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The counter-tenor had already seen the movie twice, but for us four, it was the first time. Mirrormask only opened in the UK on Friday. The ICA art house theater - located right on St. James Park - astoundingly skipped previews entirely and went straight to the opening credits. We slipped into our red velvet seats just in time.

The movie is a collaboration between Neil Gaiman and Dave McKean, so I've been intrigued about it for quite a while now; it was also a very appropriate movie to see in the company of Serial Diners. In the way of international movie releases, the movie came out on DVD in North America before it reached screens in the UK, yet it had played in few enough places that I had not actually read much in the way of reviews before seeing it.

The framing plot was fairly cliché - young woman anxious about mother's ailment and life-threatening operation - but so much about it wasn't. The dream logic of the setting and its interactions was lovely, uncertain streets and half-defined buildings. The visuals has moments of the extraordinary - I particularly loved the fish. It was a movie with a great deal of humor, including a great moment with a possibly charmed chicken. The journeys through the setting were sometimes vague, justified by the core quest of how the main character can take control over her own dreams. The plot sufficed, but it was not the movie's greatest strength. The visuals and some of the incidental characters were the highlights: I particularly liked the confusable riddling sphinx and the monkeybirds. The lessons in how susceptible books are to their readers' good will was quite cumulatively satisfying as well.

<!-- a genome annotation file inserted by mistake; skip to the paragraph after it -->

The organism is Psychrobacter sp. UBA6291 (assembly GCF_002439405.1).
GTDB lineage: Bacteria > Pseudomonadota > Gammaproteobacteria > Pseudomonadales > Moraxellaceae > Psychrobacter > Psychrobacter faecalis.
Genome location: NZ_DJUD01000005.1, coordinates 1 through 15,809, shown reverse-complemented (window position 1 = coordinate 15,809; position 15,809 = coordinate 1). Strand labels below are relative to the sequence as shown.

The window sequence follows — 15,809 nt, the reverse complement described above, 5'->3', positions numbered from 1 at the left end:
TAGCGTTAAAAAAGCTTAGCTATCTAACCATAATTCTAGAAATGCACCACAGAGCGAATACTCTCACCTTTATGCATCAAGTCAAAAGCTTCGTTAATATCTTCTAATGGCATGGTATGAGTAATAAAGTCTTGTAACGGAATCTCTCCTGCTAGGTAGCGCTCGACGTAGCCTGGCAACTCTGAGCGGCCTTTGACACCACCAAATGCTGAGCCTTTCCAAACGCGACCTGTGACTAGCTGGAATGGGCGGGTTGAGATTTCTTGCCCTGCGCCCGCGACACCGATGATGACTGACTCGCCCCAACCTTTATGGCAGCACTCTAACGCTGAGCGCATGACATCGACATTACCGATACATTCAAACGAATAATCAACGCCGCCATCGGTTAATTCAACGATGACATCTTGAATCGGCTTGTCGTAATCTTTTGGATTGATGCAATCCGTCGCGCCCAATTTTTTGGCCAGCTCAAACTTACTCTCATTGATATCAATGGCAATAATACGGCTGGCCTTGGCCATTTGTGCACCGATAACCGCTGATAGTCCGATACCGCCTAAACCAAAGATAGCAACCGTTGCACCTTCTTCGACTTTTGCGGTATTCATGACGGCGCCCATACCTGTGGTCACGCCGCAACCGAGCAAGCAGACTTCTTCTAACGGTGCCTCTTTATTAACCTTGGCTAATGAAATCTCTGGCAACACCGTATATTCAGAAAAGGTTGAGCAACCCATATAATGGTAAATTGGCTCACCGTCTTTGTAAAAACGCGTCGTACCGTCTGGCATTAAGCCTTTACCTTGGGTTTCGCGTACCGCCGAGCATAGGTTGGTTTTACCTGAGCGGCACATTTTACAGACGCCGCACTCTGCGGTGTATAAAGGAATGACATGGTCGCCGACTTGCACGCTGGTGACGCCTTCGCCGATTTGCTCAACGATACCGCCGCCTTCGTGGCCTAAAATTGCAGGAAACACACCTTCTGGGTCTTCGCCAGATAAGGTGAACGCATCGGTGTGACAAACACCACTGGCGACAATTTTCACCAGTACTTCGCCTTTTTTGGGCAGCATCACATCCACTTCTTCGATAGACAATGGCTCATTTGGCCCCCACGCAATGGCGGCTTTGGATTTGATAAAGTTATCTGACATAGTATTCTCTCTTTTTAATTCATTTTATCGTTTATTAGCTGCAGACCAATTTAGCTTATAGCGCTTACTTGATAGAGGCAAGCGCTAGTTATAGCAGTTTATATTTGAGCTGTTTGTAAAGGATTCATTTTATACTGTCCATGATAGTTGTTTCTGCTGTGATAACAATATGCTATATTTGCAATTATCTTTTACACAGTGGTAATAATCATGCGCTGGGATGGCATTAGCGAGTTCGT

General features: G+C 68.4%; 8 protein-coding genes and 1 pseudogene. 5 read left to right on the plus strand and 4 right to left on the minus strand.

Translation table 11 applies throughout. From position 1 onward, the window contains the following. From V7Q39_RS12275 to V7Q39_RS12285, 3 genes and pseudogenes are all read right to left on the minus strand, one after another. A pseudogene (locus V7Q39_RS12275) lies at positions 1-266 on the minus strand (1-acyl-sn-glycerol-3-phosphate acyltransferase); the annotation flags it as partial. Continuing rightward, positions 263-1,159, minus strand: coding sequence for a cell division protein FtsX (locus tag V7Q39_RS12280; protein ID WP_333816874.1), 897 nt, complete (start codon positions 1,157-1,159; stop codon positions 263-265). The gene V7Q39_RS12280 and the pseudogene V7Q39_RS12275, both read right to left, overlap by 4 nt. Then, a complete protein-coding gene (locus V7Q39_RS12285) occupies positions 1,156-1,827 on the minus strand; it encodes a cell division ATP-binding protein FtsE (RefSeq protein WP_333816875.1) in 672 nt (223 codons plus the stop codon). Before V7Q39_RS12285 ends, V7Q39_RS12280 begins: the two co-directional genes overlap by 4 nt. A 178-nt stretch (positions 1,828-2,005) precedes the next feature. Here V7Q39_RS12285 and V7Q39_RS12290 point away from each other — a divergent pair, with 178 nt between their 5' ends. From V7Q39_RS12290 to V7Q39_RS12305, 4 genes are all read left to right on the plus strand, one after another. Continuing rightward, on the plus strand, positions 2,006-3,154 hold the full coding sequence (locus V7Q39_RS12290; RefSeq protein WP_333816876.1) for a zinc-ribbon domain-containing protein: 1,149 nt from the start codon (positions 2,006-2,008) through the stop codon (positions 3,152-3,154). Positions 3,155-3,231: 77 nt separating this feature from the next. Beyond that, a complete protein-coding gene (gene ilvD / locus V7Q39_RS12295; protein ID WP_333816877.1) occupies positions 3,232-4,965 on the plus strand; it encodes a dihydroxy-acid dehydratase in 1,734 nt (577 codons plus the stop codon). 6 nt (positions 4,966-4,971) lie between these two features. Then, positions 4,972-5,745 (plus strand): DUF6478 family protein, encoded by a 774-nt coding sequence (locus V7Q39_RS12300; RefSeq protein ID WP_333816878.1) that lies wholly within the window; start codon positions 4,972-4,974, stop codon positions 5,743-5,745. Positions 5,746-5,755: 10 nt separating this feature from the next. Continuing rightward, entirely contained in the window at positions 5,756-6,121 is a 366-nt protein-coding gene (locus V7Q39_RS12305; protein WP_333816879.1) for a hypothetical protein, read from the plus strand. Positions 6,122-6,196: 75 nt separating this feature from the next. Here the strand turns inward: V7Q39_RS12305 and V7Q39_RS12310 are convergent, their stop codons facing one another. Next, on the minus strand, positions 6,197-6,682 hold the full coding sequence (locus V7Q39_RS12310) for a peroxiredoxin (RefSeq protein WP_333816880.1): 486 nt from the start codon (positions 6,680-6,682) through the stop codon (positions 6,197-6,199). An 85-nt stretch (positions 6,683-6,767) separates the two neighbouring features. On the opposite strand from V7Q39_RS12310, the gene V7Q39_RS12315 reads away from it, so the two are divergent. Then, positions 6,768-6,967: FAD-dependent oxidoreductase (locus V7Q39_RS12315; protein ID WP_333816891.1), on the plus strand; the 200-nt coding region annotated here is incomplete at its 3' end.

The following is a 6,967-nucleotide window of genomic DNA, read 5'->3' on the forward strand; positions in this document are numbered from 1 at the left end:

Afterwards, we ran into friends of C.E.'s, the counter-tenor and a harpsichordist. The counter-tenor assured us that we'd get even more out of the movie on further viewings. I'm tempted to find out if he's right.


( 7 comments — Leave a comment )
Mar. 8th, 2006 12:18 am (UTC)
That sounds interesting, although not like my usual type of silly comedy film that I like to watch. I may have to be adventurous.
Mar. 8th, 2006 12:38 am (UTC)
Plus, Stephanie Leonidas is pretty.
Mar. 8th, 2006 01:26 pm (UTC)
And she goths up gorgeously.
Mar. 8th, 2006 01:01 am (UTC)
green_trilobite & I got the DVD last week. What you said. I could have sworn that was Hugh Laurie as the sphinx(es), but it turned out to be Robert Llewellyn (Kryton). Incidentally, there was an ad on tv last night for something that involved a woman coming home to a man who we eventually realize is a human actor playing the role of her cat:
(man is perched on a table.)
Woman (opens door): Hubert! I'm home!
Man: (staring at her) Did you bring meat?
Mar. 8th, 2006 01:15 am (UTC)
I especially liked the pop-up, animated toy expositional theatre that the Prime Minister pulled out of a little cube: brilliant! The accompanying band was on a par with the 5-6-7-8s! If we really had those things PowerPoint would disappear overnight. The Harpiscordist said that there were actually a lot of musical jokes and tributes in the soundtrack. /D-the-houseguest
Mar. 8th, 2006 03:40 pm (UTC)
Haven't seen it yet. Sadly. I did see an interview with Gaimen on 'Attack of the Show' where he was saying that when he was approached to do mirror mask they basically said to him.. we want you to make a movie thats like a new 'Labyrinth'.
Mar. 9th, 2006 03:43 am (UTC)
Woohoo! It's on the way from Netflix as we speak. I get to watch it if I am productive on the paper this weekend!
( 7 comments — Leave a comment )